Last Updated

09 Jan 2019

ASTMH 2016, Elizabeth Hemming-Schroeder: "Landscape genetics of pyrethroid resistance in Anopheles arabiensis in Kenya"

In collaboration with ASTMH, Image Audiovisuals, and session presenters, MESA brings you this webcast from the 65th ASTMH annual meeting in Atlanta, November 2016.

Title: "Landscape genetics of pyrethroid resistance in Anopheles arabiensis in Kenya"

Speaker: Elizabeth Hemming-Schroeder, University of California, Irvine

Session information: Scientific Session 144: "Mosquitoes: Molecular Genetics and Genomics"

Wednesday, 16 November, 1:45 - 3:30, Marriott - Room A602

Abstract:

Anopheles arabiensis have become increasingly abundant in Africa and are playing an important role in maintaining residual malaria transmission in sub-Saharan Africa. Overall, insecticide resistance in An. arabiensis has remained relatively low with respect to An. gambiae. However, recent studies suggest that resistance in An. arabiensis is emerging in Africa. Resistance could potentially increase and spread rapidly if gene flow between populations is large. Knowledge of An. arabiensis population genetic structure is critical to understanding insecticide resistance spread. We test how various ecological variables affect gene flow (dispersal) using a landscape genetics approach utilizing techniques from population genetics, landscape ecology, and spatial statistics. We genotyped An. arabiensis collected from 14 study sites across Kenya at 10 microsatellite loci and at kdr L1014F/S. We created resistance surfaces in ArcGIS for key environmental and landscape variables hypothesized to influence gene flow of An. arabiensis. We optimized resistance surfaces using the ResistanceGA package in R which utilizes a genetic algorithm to optimize surfaces based on pairwise genetic distances and CIRCUITSCAPE resistance distances. Lastly, mixed effects models were fit by maximum likelihood in the lme4 package in R. We observed both kdr 1014F and 1014S alleles. Kdr mutation frequencies were 0.023 and 0.103 at two sites in western Kenya and were absent from other sites. We hypothesize that forest cover and elevation provide the greatest barriers to gene flow and population density and roads largely promote gene flow. Understanding the factors promoting gene flow and insecticide resistance spread is critical to informing antimalarial interventions, especially since pyrethroid resistance in An. arabiensis is relatively low and patchily distributed.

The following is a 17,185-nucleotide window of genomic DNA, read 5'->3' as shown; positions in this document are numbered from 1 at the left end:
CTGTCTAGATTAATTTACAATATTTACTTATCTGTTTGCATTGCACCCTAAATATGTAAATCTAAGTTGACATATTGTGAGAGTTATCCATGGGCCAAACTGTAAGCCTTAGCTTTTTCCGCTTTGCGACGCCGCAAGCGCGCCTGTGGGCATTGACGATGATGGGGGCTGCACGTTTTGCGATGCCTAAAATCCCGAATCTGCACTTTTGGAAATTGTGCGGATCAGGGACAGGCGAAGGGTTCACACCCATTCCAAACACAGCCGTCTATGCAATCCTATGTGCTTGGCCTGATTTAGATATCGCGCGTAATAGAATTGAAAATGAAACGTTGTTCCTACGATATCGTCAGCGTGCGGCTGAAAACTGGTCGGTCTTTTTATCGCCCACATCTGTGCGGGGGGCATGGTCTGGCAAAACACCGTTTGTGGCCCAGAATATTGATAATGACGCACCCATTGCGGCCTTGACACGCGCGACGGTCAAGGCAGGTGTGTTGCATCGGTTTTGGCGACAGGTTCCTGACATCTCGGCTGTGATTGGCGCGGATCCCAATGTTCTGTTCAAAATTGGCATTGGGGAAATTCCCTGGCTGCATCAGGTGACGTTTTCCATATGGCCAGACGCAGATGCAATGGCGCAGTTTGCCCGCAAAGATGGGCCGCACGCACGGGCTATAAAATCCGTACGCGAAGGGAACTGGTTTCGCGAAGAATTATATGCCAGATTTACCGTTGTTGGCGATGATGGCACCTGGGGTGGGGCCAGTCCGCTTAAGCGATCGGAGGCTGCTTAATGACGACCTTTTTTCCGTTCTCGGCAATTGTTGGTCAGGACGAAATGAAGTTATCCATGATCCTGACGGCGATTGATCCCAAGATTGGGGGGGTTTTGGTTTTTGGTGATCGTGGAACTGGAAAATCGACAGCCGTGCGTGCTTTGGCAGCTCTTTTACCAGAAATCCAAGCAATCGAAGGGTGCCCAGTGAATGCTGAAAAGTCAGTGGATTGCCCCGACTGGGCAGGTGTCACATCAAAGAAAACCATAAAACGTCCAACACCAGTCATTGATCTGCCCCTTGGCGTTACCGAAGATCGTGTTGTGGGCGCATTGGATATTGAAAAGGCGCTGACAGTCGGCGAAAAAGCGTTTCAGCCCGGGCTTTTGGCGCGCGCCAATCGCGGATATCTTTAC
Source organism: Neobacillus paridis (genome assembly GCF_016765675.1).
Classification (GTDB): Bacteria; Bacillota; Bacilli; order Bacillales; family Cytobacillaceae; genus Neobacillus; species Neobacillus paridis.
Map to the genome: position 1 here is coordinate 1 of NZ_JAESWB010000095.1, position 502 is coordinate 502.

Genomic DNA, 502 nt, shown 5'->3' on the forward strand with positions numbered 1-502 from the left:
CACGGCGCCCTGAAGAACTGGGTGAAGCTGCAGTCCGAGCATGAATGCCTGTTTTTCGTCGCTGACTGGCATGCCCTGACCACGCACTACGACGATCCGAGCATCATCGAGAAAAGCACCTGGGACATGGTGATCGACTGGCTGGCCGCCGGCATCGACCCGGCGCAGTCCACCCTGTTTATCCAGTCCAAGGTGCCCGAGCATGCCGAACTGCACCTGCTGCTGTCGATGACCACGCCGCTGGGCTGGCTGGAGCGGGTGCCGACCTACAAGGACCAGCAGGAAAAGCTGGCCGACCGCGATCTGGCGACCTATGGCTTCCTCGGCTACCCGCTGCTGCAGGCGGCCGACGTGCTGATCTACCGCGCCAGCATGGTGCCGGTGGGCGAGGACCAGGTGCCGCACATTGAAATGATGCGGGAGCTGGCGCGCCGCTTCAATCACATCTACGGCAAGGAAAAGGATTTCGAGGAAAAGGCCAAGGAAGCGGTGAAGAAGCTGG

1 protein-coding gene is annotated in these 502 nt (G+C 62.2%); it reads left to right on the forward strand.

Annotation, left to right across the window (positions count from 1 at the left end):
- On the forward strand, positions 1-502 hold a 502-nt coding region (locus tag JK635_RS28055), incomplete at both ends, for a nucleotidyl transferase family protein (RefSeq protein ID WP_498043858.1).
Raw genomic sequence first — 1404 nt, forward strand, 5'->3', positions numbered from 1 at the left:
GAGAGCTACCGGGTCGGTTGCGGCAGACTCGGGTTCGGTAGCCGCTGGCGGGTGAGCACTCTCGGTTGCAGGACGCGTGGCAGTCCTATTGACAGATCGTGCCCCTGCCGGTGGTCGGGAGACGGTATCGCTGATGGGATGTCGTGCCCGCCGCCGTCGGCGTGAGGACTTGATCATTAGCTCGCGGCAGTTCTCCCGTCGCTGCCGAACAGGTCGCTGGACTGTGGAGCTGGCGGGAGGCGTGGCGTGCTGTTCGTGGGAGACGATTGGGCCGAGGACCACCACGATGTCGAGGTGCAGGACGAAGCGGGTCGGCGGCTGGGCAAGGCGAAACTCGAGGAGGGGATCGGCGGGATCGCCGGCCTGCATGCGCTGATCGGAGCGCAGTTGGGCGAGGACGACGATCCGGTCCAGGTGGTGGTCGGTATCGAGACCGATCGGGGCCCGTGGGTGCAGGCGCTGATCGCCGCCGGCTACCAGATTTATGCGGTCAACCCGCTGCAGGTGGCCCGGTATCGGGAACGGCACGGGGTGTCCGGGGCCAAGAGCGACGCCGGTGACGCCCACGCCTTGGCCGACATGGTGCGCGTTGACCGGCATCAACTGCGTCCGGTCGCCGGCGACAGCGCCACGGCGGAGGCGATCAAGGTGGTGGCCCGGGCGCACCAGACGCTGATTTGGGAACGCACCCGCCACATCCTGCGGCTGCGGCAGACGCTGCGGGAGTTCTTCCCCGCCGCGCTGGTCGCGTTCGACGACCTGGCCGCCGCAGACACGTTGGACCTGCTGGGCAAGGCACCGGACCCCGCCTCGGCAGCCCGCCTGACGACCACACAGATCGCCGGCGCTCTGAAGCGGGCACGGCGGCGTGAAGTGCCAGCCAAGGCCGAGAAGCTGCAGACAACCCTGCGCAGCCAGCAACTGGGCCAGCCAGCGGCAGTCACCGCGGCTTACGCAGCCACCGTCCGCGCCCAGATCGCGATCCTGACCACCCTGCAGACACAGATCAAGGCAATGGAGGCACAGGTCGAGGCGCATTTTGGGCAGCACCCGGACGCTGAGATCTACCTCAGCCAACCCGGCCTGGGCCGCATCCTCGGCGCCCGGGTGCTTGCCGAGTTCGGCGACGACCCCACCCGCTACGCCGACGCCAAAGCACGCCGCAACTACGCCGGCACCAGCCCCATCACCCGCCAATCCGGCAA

Project Site

Collaborator(s)

University of California, Irvine

Date Published